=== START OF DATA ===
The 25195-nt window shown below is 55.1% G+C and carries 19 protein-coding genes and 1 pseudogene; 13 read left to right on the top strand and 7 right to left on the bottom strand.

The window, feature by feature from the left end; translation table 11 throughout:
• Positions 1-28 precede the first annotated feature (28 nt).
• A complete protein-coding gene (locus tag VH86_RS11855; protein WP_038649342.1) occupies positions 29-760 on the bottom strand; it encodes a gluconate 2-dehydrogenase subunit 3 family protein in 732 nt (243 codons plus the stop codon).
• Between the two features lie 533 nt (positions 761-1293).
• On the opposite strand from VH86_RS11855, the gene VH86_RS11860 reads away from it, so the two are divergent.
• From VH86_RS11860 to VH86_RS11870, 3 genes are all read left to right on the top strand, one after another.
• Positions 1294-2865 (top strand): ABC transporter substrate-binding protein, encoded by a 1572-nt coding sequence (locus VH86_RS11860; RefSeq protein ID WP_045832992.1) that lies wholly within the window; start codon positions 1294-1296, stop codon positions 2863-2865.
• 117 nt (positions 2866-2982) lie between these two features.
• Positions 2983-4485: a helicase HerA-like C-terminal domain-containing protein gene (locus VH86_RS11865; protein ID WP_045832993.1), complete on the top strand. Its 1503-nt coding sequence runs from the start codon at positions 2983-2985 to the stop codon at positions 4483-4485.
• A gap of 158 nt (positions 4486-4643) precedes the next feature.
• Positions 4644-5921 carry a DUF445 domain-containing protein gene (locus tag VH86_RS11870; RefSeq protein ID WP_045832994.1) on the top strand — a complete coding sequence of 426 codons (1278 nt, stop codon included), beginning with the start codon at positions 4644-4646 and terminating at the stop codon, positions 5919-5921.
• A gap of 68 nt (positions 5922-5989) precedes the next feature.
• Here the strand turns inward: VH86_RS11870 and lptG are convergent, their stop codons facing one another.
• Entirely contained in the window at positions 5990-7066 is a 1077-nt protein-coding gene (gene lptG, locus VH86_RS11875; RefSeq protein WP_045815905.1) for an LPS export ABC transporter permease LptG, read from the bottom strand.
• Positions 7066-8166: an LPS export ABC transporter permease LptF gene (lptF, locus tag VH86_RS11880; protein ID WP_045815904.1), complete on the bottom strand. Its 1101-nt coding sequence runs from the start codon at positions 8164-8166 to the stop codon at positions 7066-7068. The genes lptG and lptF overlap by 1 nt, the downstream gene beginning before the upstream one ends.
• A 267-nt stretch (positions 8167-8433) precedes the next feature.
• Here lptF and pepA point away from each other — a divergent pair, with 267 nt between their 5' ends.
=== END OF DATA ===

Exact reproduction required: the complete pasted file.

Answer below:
The 25195-nt window shown below is 55.1% G+C and carries 19 protein-coding genes and 1 pseudogene; 13 read left to right on the top strand and 7 right to left on the bottom strand.

The window, feature by feature from the left end; translation table 11 throughout:
• Positions 1-28 precede the first annotated feature (28 nt).
• A complete protein-coding gene (locus tag VH86_RS11855; protein WP_038649342.1) occupies positions 29-760 on the bottom strand; it encodes a gluconate 2-dehydrogenase subunit 3 family protein in 732 nt (243 codons plus the stop codon).
• Between the two features lie 533 nt (positions 761-1293).
• On the opposite strand from VH86_RS11855, the gene VH86_RS11860 reads away from it, so the two are divergent.
• From VH86_RS11860 to VH86_RS11870, 3 genes are all read left to right on the top strand, one after another.
• Positions 1294-2865 (top strand): ABC transporter substrate-binding protein, encoded by a 1572-nt coding sequence (locus VH86_RS11860; RefSeq protein ID WP_045832992.1) that lies wholly within the window; start codon positions 1294-1296, stop codon positions 2863-2865.
• 117 nt (positions 2866-2982) lie between these two features.
• Positions 2983-4485: a helicase HerA-like C-terminal domain-containing protein gene (locus VH86_RS11865; protein ID WP_045832993.1), complete on the top strand. Its 1503-nt coding sequence runs from the start codon at positions 2983-2985 to the stop codon at positions 4483-4485.
• A gap of 158 nt (positions 4486-4643) precedes the next feature.
• Positions 4644-5921 carry a DUF445 domain-containing protein gene (locus tag VH86_RS11870; RefSeq protein ID WP_045832994.1) on the top strand — a complete coding sequence of 426 codons (1278 nt, stop codon included), beginning with the start codon at positions 4644-4646 and terminating at the stop codon, positions 5919-5921.
• A gap of 68 nt (positions 5922-5989) precedes the next feature.
• Here the strand turns inward: VH86_RS11870 and lptG are convergent, their stop codons facing one another.
• Entirely contained in the window at positions 5990-7066 is a 1077-nt protein-coding gene (gene lptG, locus VH86_RS11875; RefSeq protein WP_045815905.1) for an LPS export ABC transporter permease LptG, read from the bottom strand.
• Positions 7066-8166: an LPS export ABC transporter permease LptF gene (lptF, locus tag VH86_RS11880; protein ID WP_045815904.1), complete on the bottom strand. Its 1101-nt coding sequence runs from the start codon at positions 8164-8166 to the stop codon at positions 7066-7068. The genes lptG and lptF overlap by 1 nt, the downstream gene beginning before the upstream one ends.
• A 267-nt stretch (positions 8167-8433) precedes the next feature.
• Here lptF and pepA point away from each other — a divergent pair, with 267 nt between their 5' ends.